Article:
Importance of Draught Beer Temperature Control By Doak Walker  |   Submitted On April 27, 2013

Maintaining proper and constant draught beer temperature is imperative for storage, taste, and appeal.

The fresher draught beer is when served, the better it is. When it is not properly rotated, it loses its original taste and aroma. Use your oldest beer first. Don’t stock new deliveries in front or on top of barrels already in the cooler.

Draught beer is not pasteurized, so it must be kept cold at all times, preferably between 36 and 38 degrees Fahrenheit. Temperatures above 45 may cause the beer to turn sour and cloudy. Therefore, adequate refrigerated storage facilities are your prime requirement.

Beer should be put in the cooler immediately upon delivery. Your cooler should be used exclusively for draught beer, not for foods. There are two reasons for this:

Frequent opening of the cooler odor can raise the beer temperature.

Unpleasant food odors, drainage or fungus growth can adversely affect the taste of the draught beer.

Temperature in the cooler should be checked by placing accurate thermometers at several places in the cooler, away from pipes, coils or other equipment which might affect the reading. Put the thermometer in a small jar of water to be sure of an accurate reading. Regular checking of temperature inside the cooler will help you to adjust the thermostat control properly and maintain the proper temperature.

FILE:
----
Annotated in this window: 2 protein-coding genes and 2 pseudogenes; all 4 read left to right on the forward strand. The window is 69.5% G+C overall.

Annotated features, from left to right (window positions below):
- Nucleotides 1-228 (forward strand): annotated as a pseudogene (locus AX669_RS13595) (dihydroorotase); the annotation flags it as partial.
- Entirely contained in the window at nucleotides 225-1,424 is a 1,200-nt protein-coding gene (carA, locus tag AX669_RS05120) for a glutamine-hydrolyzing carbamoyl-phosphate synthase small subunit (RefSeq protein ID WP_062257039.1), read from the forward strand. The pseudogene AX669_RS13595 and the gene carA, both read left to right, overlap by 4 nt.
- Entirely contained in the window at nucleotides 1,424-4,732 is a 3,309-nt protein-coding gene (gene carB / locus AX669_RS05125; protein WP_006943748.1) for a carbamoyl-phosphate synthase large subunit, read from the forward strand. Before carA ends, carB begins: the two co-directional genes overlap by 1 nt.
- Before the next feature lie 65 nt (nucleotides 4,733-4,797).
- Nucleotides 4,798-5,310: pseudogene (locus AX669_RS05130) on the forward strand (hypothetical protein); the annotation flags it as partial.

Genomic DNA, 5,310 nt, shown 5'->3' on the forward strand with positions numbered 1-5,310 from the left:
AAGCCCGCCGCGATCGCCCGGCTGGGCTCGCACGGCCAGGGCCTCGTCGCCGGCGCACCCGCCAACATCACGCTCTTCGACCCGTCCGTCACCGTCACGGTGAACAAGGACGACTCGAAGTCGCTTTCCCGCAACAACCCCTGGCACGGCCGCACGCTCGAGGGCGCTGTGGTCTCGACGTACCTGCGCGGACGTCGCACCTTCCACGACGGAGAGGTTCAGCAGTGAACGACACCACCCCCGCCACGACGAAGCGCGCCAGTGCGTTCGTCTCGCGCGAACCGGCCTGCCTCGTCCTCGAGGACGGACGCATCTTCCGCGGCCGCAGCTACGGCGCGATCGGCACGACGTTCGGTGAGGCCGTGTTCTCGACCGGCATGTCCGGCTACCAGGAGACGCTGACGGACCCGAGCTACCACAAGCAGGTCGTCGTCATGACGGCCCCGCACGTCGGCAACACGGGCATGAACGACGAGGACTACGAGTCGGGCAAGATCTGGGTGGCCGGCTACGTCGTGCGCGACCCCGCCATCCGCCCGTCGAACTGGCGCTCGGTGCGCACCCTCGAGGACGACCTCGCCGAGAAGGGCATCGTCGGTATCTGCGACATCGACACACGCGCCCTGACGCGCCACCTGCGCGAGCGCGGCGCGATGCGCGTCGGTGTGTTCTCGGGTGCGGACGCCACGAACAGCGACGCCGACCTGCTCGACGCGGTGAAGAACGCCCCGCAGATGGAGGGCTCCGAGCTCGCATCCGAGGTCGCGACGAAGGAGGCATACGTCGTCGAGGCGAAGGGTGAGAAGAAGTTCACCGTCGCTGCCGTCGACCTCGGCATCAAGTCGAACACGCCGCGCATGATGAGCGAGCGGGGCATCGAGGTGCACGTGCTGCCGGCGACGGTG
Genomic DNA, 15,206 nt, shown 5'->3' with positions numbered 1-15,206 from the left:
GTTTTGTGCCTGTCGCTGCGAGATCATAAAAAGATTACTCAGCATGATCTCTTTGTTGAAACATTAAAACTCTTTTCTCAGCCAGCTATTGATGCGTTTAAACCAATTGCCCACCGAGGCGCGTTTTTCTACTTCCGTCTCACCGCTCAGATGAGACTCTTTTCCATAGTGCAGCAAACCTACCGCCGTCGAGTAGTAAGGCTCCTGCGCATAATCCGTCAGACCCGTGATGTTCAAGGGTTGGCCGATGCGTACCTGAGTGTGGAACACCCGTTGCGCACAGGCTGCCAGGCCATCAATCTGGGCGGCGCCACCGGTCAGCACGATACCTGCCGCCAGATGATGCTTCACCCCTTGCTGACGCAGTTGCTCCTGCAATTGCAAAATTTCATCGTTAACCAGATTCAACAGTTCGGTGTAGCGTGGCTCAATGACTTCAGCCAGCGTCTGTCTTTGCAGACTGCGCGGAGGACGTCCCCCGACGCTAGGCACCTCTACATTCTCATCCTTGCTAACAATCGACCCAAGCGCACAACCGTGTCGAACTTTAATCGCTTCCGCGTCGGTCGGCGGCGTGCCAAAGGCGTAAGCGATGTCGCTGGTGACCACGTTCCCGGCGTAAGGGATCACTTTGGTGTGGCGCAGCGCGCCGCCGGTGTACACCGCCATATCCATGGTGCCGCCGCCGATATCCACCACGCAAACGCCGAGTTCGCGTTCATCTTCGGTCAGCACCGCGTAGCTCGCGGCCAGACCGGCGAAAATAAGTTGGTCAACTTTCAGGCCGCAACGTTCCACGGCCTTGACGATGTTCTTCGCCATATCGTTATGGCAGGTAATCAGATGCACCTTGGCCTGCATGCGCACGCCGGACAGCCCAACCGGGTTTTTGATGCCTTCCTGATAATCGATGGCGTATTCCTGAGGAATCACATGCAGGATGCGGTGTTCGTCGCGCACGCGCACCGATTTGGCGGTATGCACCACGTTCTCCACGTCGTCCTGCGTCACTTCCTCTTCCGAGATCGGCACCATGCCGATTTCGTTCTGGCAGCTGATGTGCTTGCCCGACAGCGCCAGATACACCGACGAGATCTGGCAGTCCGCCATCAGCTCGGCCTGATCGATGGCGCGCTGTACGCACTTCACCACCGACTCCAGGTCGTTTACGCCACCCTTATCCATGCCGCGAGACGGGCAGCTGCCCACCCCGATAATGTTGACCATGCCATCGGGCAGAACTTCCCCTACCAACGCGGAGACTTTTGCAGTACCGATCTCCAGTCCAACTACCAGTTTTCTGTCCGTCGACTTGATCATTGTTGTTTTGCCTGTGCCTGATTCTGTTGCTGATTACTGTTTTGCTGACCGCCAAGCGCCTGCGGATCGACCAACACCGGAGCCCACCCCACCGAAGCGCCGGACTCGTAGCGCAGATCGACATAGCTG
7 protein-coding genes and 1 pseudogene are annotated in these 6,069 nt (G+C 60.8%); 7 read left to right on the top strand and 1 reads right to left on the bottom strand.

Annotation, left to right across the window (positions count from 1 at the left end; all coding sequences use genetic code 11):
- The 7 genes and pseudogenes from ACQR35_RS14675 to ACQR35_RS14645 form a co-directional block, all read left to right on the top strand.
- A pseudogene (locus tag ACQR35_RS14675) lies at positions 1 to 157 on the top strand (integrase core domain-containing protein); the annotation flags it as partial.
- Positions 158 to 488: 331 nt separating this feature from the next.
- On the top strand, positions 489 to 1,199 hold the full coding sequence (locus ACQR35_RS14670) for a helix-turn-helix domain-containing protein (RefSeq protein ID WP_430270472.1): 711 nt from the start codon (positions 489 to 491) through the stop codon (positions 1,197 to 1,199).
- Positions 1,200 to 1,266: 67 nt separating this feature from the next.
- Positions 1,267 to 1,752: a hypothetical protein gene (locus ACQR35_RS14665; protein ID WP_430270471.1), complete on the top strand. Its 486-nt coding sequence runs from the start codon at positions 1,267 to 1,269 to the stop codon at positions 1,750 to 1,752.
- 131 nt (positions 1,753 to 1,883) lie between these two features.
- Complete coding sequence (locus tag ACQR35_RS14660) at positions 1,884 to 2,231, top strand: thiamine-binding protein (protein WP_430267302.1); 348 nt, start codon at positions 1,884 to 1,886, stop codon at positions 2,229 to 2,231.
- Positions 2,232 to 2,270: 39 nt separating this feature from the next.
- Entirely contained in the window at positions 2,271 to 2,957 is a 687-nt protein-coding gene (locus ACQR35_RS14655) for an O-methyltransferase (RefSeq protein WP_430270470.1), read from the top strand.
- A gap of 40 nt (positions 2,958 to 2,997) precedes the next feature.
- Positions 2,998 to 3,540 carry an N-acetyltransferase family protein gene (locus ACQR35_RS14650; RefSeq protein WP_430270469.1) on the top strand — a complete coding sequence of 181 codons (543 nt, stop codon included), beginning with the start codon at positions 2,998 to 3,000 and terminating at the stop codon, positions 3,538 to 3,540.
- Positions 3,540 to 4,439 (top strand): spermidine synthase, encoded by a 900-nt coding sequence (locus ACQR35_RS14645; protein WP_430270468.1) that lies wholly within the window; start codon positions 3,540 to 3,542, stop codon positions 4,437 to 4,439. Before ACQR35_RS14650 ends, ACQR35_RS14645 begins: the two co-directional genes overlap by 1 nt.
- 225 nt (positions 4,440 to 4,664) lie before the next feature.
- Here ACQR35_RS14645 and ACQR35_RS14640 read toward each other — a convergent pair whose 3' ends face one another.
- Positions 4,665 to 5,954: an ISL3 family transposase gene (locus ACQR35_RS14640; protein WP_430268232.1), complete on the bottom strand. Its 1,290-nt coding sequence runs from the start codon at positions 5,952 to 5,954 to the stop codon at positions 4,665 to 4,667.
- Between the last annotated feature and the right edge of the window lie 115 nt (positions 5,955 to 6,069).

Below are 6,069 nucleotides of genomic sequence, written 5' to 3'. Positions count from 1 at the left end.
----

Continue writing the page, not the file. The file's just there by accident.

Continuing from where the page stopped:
Your thermometer must be carefully handled because mishandling can impair its accuracy. In fact, it should be tested periodically. The most common types of thermometers (spirit filled or mercury, dial or digital) may be check very easily by submerging the bulb of the thermometer in a container filled with chipped ice water. It should read approximately 32 degrees Fahrenheit.

Why is temperature control so important? Most of your customers prefer their beer at a temperature between 38 and 40 degrees Fahrenheit. When beer is colder than 38 degrees, it loses flavor and aroma, and will not have enough foam. When draught beer is warmer than 42 to 45 degrees, it draws wild, and quickly loses its zest. Remember that the beer will absorb some heat from the glass, so the drawing temperature must compensate for this. An un-chilled, rinsed, thin-shell glass will raise the beer temperature by about two degrees. An un-chilled, rinsed, heavy shell glass or mug will raise the temperature by four to six degrees.

Following these simple guidelines will make sure you get the best from the beer you serve. It also will assure that your customers the taste and quality that they deserve.

Glasses of light and dark beer on a pub background. Stock Photo - 55263893

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